11 I In conclusion, we have presented a particularly simple explanation of large s, large angle scattering which agrees quite well with the existing data. It provides, via systematic comparison of relative normalizations, energy and angle dependencies, a unique opportunity to determine the wave functions of the hadrons and the properties, e. g., quantum numbers and spin, of their consti tuents. Acknowledgements We wish to acknowledge helpful conversations with S. Berman, J. Bjorken, M. Davier and R. Roskies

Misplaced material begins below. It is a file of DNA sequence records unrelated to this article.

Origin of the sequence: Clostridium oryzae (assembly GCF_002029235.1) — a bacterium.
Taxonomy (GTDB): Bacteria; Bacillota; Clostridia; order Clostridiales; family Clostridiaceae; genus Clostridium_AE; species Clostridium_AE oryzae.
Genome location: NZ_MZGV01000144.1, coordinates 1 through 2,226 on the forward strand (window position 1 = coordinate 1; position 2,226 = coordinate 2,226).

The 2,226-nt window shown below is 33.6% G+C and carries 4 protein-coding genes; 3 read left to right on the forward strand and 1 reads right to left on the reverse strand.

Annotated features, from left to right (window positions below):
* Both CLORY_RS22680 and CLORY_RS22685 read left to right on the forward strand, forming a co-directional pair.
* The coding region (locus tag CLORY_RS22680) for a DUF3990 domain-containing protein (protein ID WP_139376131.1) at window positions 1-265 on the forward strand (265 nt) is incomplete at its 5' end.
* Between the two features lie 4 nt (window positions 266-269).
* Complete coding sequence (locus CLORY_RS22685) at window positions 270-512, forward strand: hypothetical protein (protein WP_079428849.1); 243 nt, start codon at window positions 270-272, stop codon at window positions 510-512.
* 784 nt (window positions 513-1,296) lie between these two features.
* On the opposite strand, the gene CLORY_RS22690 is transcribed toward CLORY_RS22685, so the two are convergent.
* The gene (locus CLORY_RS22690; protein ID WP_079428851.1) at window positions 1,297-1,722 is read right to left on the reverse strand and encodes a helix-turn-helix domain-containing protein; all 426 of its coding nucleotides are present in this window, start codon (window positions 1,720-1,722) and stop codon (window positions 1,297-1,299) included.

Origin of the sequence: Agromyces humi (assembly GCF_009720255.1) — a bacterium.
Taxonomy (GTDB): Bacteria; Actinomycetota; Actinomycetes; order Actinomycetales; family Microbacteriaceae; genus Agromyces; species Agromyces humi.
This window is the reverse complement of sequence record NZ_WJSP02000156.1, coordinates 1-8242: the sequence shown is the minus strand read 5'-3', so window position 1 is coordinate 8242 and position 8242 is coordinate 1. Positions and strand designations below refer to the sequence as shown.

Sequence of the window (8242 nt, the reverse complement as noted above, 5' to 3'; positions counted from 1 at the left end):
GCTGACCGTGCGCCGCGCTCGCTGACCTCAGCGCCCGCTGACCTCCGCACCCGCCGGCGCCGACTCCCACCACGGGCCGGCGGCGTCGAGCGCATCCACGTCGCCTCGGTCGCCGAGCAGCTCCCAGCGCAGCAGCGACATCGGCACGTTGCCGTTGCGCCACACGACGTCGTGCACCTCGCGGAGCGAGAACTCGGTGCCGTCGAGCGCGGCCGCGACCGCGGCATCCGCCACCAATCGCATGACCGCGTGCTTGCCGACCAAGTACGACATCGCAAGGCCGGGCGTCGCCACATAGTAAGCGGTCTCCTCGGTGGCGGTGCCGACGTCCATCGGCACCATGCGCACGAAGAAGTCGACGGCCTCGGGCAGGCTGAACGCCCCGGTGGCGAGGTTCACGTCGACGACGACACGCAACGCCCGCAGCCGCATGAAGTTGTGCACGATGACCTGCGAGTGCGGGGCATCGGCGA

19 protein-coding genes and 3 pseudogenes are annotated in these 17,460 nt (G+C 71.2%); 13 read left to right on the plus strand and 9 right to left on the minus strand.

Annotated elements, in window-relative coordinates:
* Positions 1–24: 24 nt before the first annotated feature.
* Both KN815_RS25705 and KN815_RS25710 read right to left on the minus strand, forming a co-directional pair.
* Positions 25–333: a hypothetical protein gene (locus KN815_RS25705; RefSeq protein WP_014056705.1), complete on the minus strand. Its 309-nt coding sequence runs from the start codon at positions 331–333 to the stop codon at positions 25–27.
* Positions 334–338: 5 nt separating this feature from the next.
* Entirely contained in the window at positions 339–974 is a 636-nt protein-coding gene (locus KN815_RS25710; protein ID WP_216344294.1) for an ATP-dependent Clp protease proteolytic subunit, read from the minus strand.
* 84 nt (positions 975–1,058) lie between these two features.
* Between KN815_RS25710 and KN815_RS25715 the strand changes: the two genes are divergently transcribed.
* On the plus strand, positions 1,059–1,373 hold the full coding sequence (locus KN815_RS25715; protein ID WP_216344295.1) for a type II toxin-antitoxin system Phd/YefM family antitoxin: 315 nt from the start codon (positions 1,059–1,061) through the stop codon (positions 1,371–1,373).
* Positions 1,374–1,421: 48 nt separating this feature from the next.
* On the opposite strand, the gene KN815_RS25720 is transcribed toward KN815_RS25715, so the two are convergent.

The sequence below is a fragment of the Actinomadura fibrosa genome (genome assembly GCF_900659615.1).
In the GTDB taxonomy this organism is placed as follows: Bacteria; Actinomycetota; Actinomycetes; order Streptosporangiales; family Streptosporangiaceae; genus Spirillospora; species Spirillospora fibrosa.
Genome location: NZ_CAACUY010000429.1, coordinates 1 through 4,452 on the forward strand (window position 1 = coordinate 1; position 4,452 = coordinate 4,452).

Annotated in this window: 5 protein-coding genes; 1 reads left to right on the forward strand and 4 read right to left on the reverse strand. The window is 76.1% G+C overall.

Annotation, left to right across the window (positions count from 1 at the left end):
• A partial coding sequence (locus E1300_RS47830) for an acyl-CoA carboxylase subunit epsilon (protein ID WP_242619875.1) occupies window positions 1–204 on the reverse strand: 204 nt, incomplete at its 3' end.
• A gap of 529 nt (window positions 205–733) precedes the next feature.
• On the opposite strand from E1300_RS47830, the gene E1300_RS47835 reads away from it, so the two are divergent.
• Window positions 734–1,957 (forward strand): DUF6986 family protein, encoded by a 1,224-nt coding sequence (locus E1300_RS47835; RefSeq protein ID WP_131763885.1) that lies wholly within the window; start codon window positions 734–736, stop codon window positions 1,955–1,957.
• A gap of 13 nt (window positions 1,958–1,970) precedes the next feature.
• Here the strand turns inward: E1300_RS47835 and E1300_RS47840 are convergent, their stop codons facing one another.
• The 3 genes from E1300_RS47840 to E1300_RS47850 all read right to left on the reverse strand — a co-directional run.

12 REFERENCES S. D. Drell and T. M. Yan, Phys. Rev. Letters 24, 181 (1970).  T. T. Wu and C. N. Yang, Phys. Rev. 137 B, 708 (1965). H. Abarbanel, S. Drell and F. Gilman, Phys. Rev. Letters 20, 280 (1968).  The utility of old fashioned perturbation theory in the infinite momentum frame was first made apparent in the calculations of S. D. Drell, D. Levy and T. M. Yan, Phys. Rev. 187, 2159 (1969); Dl, 1035 (1970). See also  S. Weinberg, Phys. Rev. 150, 1313 (1966). 4. For parallel computational techniques for electromagnetic processes using the Bethe Salpeter equation see S. D. Drell and T. D. Lee, SLACPUB997 (1972). 5. The possible consistency of a model in which the partons interact as though they were free in certain kinematic regions but cannot exist as free states has been investigated by K. Johnson, SLACPUB1034 (1972). 6. In general $ may also depend on the invariant p. (pap,) corresponding to the relative energy in the center of mass system. However, we shall assume that the asymptotic behavior of the wave function is given entirely in terms of S or F2cm, as in the case of potential or ladder approximation models. A dominant dependence upon the variable p. (p,p c) would cause the 90 cross sections to fall far too slowly and is inconsistent with the DrellYan threshold relation. Note that both variables depend only on the component of particle a s momentum transverse to the momentum of the bound state. This is a general consequence of rotational invariance. We disregard loerithmic modifications throughout the paper